an apple a day?

This is apple harvest time in Minnesota, home of the Honeycrisp variety of apples, so loved by everyone who has tried one.

honeycrisp apples-

My neighbor’s honeycrisp apple tree is so loaded with apples, the branches are bending down to the ground.

It seems to be a Fall for bumper crops of all apples, judging from the loaded branches of the apple trees on my street.

apple tree-loaded with fruit

An apple tree loaded with fruit awaits harvest. Squirrels don’t seem to bother them, but the deer love them.

Apples are not only sweet and good tasting, but they are supposedly good for you, right?  “an apple a day…” It’s sayings like this that have helped spread apple trees all over the world map. Originally native to Kazakhstan, this highly productive forest tree has spread around the globe — entirely due to human’s fondness for sweet tastes.

Michael Pollan - apple origin

Quote from Michael Pollan on the origin of apples in his book, The Botany of Desire

From Kazakhstan, apple seeds were dropped by traders along the Silk Road to Asia and to Europe, and eventually made their way to North America with the early colonists who planted apple orchards, spreading the apple genes throughout the northeast.

apple harvest-Kazakhstan

Apple harvest-Kazakhstan marketplace. At its center of origin, there are 56 species of the wild Malus species, only 30 of which have been semi- or wholly domesticated for apple production.

We humans perform much the same service that bees do in pollinating the apple’s flowers, helping spread the genes of the apple by planting their seeds everywhere. In return, like the nectar and pollen the tree supplies to its pollinators, it repays its seed dispersers (animal and human alike) with crisp, sweet fruit that lasts several months when stored properly at cool temperatures.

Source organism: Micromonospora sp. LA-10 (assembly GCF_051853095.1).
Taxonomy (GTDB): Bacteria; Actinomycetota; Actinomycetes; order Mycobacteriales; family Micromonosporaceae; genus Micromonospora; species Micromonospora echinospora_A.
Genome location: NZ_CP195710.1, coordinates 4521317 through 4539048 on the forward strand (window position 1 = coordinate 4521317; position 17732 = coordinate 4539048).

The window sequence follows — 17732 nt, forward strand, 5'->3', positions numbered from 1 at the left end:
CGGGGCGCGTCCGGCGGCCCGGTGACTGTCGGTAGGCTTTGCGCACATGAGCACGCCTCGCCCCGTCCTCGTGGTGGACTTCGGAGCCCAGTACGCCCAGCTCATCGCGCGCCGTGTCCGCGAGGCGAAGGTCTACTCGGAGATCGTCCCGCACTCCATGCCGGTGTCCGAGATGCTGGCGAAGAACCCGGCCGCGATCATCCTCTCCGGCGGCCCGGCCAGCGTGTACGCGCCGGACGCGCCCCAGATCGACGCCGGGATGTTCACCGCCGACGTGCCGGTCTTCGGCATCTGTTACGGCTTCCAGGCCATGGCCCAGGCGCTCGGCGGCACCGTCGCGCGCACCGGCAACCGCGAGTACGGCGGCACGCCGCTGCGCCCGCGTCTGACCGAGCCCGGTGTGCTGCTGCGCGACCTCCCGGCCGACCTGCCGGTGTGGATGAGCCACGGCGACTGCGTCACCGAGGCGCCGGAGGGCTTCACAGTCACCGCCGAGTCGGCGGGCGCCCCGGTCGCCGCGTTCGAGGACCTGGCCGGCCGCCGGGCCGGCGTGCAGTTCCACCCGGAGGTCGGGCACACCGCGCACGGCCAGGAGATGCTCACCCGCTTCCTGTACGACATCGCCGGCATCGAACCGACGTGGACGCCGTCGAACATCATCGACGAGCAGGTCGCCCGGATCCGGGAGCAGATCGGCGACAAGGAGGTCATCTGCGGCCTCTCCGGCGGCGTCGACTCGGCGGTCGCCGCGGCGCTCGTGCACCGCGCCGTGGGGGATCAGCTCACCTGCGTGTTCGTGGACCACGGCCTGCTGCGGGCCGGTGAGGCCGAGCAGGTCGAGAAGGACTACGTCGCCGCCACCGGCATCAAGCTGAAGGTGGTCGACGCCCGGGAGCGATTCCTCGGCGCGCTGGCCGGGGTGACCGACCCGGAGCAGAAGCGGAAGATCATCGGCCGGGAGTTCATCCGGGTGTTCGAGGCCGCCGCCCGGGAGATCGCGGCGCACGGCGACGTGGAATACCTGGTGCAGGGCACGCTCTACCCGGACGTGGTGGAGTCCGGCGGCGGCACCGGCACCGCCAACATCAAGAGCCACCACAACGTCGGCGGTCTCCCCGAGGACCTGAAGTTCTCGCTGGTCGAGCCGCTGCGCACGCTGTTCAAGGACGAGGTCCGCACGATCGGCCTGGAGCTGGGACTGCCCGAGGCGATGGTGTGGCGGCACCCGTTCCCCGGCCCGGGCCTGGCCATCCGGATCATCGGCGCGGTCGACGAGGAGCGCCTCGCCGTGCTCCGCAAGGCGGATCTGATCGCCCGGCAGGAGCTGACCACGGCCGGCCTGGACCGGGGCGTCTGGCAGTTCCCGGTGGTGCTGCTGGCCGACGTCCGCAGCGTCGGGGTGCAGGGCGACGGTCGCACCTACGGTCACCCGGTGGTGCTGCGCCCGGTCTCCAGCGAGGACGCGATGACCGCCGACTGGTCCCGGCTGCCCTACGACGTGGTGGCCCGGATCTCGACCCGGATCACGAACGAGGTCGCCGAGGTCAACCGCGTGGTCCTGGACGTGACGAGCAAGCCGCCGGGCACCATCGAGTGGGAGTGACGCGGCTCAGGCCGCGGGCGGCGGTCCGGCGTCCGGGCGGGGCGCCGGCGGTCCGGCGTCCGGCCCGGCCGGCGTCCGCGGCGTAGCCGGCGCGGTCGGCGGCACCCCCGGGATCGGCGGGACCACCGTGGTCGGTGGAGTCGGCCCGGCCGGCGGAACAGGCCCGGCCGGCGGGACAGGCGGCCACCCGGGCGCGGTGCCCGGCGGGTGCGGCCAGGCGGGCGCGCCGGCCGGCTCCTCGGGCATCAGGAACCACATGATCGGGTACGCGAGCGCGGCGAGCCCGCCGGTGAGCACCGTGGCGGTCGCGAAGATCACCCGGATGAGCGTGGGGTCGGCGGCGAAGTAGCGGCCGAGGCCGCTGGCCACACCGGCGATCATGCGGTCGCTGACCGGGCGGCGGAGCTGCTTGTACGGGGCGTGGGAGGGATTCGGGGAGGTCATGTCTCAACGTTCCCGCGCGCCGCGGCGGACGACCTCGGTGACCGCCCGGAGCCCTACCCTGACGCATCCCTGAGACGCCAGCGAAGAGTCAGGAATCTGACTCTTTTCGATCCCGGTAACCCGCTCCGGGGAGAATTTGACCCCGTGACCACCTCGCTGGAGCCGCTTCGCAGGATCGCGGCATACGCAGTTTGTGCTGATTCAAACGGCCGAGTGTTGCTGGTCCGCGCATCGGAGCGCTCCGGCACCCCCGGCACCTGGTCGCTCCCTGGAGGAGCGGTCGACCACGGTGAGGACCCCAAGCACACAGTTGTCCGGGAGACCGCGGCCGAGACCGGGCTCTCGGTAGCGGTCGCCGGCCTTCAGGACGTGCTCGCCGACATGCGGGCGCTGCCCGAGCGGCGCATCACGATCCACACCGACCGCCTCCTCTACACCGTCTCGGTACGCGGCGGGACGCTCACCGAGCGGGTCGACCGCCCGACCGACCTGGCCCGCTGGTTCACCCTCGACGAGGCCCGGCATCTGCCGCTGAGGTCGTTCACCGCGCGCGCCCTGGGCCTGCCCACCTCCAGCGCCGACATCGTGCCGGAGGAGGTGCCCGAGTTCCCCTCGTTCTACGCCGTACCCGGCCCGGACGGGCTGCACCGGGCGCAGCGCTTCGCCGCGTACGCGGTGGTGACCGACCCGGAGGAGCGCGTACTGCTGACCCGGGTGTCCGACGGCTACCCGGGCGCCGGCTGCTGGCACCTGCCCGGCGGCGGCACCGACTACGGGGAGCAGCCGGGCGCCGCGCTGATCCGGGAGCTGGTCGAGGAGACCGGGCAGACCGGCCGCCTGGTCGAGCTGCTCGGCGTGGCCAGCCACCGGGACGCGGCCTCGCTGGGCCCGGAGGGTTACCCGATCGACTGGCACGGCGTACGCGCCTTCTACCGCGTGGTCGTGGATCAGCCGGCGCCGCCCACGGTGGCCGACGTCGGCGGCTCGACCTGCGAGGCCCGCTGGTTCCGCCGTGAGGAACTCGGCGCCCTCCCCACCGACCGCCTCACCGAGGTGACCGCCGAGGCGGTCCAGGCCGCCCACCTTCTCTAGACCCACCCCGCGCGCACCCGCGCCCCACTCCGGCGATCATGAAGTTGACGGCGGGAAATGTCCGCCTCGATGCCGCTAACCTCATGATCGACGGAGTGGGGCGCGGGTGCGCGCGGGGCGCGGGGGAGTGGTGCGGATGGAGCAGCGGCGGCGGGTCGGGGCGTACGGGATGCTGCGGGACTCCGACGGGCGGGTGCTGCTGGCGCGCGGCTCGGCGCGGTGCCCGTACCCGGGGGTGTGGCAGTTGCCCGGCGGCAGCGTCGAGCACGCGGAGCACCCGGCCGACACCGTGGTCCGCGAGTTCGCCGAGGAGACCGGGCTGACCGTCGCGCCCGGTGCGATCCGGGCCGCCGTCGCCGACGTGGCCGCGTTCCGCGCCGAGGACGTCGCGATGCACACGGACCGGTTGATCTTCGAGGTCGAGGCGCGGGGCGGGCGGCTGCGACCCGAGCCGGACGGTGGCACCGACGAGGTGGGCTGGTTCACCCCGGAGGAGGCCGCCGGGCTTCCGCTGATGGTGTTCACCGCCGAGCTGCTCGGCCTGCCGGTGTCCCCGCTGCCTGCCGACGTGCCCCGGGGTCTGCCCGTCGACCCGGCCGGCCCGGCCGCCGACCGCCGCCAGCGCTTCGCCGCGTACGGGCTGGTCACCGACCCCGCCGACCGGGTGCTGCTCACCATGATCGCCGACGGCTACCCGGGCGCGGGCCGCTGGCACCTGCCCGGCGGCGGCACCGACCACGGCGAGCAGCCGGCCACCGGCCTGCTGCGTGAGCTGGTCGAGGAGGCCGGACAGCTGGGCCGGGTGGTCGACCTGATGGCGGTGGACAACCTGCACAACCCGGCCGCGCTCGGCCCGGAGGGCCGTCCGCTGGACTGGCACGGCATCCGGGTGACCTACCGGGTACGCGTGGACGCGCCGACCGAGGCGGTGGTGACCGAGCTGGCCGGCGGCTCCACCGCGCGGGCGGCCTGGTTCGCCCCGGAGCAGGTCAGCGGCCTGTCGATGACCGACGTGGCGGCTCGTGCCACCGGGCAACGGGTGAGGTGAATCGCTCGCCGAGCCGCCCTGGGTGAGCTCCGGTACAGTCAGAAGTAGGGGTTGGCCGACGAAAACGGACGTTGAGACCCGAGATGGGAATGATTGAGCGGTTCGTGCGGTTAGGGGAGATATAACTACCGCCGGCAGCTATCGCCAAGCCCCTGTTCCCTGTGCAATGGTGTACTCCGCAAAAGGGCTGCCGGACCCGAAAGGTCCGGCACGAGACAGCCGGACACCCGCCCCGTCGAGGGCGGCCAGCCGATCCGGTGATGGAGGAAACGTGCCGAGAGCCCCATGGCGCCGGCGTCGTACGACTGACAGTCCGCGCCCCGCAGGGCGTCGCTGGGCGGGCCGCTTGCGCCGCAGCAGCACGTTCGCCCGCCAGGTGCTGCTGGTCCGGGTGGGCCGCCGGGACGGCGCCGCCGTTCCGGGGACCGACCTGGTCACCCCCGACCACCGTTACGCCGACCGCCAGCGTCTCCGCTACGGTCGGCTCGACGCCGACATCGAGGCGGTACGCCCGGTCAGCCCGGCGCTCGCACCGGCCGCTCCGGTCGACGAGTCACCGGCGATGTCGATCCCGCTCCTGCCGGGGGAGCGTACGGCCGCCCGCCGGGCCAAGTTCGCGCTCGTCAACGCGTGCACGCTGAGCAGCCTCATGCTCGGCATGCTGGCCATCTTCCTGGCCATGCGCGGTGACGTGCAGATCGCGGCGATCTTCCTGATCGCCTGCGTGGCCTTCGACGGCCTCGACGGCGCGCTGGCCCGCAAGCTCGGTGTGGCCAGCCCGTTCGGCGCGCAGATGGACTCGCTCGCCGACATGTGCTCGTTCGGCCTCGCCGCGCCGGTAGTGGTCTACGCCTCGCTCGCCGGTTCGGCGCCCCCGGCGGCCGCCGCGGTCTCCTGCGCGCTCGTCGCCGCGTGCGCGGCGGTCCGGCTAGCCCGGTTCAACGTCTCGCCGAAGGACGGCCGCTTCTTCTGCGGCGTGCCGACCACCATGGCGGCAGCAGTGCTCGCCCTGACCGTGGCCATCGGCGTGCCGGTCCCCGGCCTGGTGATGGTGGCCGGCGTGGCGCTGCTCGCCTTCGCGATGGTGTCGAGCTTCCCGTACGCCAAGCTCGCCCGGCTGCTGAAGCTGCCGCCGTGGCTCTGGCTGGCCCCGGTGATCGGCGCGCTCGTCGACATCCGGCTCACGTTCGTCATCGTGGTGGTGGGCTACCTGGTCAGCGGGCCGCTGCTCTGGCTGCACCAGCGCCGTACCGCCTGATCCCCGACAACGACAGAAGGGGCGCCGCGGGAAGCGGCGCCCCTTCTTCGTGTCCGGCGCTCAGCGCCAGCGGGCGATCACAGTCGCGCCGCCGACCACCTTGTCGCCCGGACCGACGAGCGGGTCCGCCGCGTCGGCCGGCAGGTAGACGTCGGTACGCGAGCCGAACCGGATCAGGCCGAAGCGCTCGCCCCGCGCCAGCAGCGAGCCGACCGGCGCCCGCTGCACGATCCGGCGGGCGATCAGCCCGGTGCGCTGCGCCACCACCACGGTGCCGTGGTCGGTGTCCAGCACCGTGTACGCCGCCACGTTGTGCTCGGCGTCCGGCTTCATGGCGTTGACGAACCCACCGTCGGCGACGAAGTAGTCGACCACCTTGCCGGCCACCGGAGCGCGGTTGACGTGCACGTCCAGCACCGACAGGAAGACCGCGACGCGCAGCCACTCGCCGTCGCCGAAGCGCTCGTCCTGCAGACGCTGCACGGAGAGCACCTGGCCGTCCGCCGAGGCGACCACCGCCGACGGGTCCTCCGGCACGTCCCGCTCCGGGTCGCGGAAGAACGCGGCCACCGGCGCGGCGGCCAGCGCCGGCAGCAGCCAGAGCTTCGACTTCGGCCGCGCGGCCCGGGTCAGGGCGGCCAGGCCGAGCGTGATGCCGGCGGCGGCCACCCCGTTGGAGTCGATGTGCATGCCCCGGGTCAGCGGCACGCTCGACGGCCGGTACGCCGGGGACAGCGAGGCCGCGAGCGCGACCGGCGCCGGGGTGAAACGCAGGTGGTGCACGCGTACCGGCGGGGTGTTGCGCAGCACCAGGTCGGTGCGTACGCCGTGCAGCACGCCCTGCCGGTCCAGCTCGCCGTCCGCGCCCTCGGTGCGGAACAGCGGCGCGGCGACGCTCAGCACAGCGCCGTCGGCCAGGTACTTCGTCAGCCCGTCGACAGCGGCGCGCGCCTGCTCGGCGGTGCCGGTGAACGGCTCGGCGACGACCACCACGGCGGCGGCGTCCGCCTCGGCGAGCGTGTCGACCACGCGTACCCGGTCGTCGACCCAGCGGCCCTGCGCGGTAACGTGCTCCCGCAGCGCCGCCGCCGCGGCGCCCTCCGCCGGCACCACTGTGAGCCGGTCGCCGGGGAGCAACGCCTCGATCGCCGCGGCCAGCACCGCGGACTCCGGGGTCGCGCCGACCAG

What is it that makes apples so delicious?

cross section of apple-

A cross section of a Honeycrisp apple (which I ate while writing this) shows the star-shaped endocarp housing the seeds. Each of the 5 chambers houses 1-2 seeds. The total number of seeds per apple (5-10) depends on the energy resources of the tree.

Around the star-shaped seed capsules are ten yellow-green dots that are the remnants of the flower stamens. The sepals (surrounding the petals of the flower) are at one end of the apple, and the flower stem (now fruit stem) is at the other. In between is the greatly expanded floral cup (called the hypanthium) that grows up and around the ovary housing the soon-to-be seeds, and filled with starch granules synthesized by the leaves over a summer’s worth of sunlight.  At the end of the summer, those starch granules begin to break down to individual sugar molecules — and voila, sweet, juicy, crisp Fall apples are ready to be harvested.

honeycrisp apples

A sample of the harvest from just one of my dwarf honeycrisp trees. There were so many apples on the poor little tree I thought their weight might break branches, so I thinned out half of the crop. I should have done this back last spring instead of now.

5 thoughts on “an apple a day?

  1. Apples are such a wonderful fruit there are so many different varieties all over the world. It has been a good apple year here too. I am exhausting my uses for them and today I’ve started apple cider vinegar for the first time. Amelia

    • Applesauce, apple pie, apple butter, dried apples, apple cider…but I’ve never tried to make cider vinegar. When I was in grad school we filled a pick-up truck with downed apples from a local orchard, got them pressed into juice, filled two 50-gallon barrels with the juice, and then drank apple beer all winter. But the best part was the end of the barrel contents which we sat outside to freeze for several days, and then drank the apple brandy that formed in the center of the frozen sludge. Wow!

  2. We are having a banner year for apples in northern New York as well! I stopped the other day and gathered apples off the roadside to give to the deer that come every evening. They were huge and absolutely beautiful. Usually, the roadside apples are not good at all – tough and bitter – not these, though. They are delicious! The heck with giving them to the deer – they will become applesauce or pie tomorrow 🍎.

    • How well I remember the apple “fall” in upstate New York. We reaped the bonanza of fallen apples one year also, although I remember them being on the small side, but still so juicy. One of the best things about fall season is the apple harvest. Thanks for writing, Ginny.

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